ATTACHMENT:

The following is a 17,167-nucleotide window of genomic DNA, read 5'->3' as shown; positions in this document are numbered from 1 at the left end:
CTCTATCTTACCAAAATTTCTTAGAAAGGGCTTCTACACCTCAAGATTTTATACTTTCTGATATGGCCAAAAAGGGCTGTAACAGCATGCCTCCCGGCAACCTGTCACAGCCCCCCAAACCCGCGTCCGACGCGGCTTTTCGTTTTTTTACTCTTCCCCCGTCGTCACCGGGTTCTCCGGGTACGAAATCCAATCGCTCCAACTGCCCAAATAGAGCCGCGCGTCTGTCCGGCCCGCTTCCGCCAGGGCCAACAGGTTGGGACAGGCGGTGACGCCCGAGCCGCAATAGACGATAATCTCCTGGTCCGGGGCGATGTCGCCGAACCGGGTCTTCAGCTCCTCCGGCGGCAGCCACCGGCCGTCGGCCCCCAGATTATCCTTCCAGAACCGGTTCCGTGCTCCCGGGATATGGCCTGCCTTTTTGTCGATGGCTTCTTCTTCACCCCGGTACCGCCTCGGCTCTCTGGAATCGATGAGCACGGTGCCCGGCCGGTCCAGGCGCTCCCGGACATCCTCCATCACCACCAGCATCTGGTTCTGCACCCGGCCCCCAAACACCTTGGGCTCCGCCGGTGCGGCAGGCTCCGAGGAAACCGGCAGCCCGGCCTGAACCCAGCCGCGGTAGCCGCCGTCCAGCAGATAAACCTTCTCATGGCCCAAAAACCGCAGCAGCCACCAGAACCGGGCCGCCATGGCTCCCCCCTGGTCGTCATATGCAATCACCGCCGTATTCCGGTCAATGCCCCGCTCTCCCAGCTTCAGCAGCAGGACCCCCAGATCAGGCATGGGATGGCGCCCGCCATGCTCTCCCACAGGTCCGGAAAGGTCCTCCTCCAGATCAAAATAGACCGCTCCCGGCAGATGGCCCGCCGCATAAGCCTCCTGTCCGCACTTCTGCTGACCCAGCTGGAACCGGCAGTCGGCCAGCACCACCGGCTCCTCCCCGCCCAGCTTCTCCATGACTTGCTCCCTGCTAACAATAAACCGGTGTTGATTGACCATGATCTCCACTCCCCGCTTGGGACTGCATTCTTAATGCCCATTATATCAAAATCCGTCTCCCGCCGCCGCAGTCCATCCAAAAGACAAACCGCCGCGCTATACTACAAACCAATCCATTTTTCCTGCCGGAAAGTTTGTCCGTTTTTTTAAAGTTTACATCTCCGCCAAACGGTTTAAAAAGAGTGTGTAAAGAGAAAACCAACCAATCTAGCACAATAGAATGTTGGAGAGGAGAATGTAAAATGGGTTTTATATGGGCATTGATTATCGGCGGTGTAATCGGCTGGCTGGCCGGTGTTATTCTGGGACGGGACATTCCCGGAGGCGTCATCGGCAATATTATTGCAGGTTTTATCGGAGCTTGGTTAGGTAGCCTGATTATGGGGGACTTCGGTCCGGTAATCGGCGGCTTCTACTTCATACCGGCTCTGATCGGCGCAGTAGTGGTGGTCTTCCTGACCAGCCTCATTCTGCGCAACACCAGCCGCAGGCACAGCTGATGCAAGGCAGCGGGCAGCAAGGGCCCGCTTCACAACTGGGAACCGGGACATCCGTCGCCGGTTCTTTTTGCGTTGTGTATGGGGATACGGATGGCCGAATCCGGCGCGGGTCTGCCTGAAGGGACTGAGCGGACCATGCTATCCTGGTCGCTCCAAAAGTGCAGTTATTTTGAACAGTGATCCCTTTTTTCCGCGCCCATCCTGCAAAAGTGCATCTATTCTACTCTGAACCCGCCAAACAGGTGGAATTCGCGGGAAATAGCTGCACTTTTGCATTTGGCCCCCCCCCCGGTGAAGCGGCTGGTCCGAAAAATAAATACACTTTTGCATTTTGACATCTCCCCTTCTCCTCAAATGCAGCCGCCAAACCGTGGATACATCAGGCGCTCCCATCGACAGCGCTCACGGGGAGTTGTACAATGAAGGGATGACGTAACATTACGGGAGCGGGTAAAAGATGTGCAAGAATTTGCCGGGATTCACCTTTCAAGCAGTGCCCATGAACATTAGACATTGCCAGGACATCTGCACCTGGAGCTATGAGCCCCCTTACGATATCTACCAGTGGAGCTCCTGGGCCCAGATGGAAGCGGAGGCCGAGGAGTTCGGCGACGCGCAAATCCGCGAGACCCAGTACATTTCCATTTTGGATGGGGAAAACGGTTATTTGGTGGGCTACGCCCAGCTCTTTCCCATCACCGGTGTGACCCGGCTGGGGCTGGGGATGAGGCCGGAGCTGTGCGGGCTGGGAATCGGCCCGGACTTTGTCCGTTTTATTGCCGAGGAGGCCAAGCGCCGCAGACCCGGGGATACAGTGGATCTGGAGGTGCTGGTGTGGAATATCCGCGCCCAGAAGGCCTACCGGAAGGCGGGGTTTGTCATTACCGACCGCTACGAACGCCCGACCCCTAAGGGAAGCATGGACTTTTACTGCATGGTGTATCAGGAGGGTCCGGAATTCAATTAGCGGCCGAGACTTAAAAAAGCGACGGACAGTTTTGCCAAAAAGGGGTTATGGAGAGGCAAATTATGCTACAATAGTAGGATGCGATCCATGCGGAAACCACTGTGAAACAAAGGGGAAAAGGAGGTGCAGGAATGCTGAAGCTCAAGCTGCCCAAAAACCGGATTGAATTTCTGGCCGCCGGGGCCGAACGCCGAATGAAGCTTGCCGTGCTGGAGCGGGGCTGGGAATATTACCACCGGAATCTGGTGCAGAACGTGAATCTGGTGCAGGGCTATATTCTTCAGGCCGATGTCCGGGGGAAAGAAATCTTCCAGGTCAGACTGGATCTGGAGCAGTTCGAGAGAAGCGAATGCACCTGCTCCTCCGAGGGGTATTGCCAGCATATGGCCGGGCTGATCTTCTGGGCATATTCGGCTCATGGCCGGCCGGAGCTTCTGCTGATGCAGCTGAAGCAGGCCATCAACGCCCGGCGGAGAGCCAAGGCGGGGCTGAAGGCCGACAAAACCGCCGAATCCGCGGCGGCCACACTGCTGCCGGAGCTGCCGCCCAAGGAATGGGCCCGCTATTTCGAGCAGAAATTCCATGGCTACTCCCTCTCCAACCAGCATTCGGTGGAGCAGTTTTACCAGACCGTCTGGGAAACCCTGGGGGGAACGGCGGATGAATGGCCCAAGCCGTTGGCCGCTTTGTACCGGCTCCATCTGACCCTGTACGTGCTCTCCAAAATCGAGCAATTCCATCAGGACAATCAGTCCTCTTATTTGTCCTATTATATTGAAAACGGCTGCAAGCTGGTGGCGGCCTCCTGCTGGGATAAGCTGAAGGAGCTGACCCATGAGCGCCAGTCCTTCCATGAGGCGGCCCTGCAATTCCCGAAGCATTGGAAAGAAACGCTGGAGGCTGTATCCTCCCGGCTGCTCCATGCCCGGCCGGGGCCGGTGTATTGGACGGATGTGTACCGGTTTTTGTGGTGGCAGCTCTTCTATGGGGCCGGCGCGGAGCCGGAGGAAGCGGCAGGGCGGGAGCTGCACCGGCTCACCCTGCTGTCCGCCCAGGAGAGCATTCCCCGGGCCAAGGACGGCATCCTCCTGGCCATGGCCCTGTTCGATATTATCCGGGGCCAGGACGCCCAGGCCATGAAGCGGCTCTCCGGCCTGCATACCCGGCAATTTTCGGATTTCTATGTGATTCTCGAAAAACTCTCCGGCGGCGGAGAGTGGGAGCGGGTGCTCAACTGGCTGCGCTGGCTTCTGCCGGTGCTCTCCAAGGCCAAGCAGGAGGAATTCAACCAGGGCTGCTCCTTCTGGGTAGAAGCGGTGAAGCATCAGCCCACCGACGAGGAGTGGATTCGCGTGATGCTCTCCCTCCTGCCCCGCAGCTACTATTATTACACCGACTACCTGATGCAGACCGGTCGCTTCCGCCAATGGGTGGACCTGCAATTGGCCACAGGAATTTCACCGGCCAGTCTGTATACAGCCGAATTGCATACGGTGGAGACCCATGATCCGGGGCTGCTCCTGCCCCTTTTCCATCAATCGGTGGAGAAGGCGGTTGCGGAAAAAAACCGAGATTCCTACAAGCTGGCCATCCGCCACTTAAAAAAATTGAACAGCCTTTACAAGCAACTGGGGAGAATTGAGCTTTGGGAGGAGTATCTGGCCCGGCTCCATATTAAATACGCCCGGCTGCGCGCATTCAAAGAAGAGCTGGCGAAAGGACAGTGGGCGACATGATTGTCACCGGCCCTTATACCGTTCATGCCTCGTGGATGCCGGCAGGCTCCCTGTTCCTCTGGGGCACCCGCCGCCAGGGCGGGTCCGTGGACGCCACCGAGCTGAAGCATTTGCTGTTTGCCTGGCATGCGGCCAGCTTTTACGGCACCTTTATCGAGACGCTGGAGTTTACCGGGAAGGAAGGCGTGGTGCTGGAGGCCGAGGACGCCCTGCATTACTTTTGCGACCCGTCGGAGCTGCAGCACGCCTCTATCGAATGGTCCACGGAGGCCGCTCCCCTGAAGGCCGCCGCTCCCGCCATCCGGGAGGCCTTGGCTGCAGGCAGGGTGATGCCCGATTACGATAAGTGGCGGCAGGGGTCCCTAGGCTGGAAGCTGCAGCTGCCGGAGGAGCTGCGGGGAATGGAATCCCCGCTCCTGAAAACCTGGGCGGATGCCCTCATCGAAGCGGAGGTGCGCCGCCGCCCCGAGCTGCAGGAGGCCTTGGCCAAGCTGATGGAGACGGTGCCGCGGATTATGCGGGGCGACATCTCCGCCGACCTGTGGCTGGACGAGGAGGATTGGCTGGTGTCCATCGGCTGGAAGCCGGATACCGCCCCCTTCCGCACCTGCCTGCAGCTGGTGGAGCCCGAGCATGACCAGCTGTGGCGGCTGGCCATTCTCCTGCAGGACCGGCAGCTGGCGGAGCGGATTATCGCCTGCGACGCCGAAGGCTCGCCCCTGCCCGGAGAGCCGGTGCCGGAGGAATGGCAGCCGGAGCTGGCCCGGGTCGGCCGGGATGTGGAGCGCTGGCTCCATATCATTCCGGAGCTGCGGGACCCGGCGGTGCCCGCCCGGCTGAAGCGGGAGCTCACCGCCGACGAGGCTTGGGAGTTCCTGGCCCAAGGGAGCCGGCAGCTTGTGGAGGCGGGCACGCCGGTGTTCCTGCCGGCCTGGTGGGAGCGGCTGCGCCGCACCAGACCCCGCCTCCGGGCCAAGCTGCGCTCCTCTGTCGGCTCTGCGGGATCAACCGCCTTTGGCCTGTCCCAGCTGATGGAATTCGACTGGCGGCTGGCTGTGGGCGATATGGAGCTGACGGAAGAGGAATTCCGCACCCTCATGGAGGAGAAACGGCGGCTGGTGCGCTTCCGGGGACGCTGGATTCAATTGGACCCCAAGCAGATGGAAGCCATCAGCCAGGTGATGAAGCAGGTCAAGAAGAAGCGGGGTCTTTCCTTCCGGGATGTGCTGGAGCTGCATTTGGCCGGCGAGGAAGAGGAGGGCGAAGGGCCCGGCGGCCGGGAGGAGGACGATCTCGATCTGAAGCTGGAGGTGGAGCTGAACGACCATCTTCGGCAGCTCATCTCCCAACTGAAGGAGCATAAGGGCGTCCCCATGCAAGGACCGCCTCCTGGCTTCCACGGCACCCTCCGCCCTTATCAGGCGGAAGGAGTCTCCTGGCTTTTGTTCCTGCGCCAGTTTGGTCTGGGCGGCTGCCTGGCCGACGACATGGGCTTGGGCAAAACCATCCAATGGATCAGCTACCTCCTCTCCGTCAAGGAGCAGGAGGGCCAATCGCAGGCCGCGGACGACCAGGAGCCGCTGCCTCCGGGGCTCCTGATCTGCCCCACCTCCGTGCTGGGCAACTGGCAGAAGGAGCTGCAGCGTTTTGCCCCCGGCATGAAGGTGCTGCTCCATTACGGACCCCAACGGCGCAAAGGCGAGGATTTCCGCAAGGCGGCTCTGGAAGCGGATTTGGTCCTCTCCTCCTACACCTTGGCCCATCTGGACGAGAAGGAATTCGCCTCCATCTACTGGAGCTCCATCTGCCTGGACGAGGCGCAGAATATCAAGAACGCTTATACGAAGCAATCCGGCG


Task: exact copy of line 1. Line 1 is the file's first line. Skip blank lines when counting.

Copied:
The following is a 17,167-nucleotide window of genomic DNA, read 5'->3' as shown; positions in this document are numbered from 1 at the left end: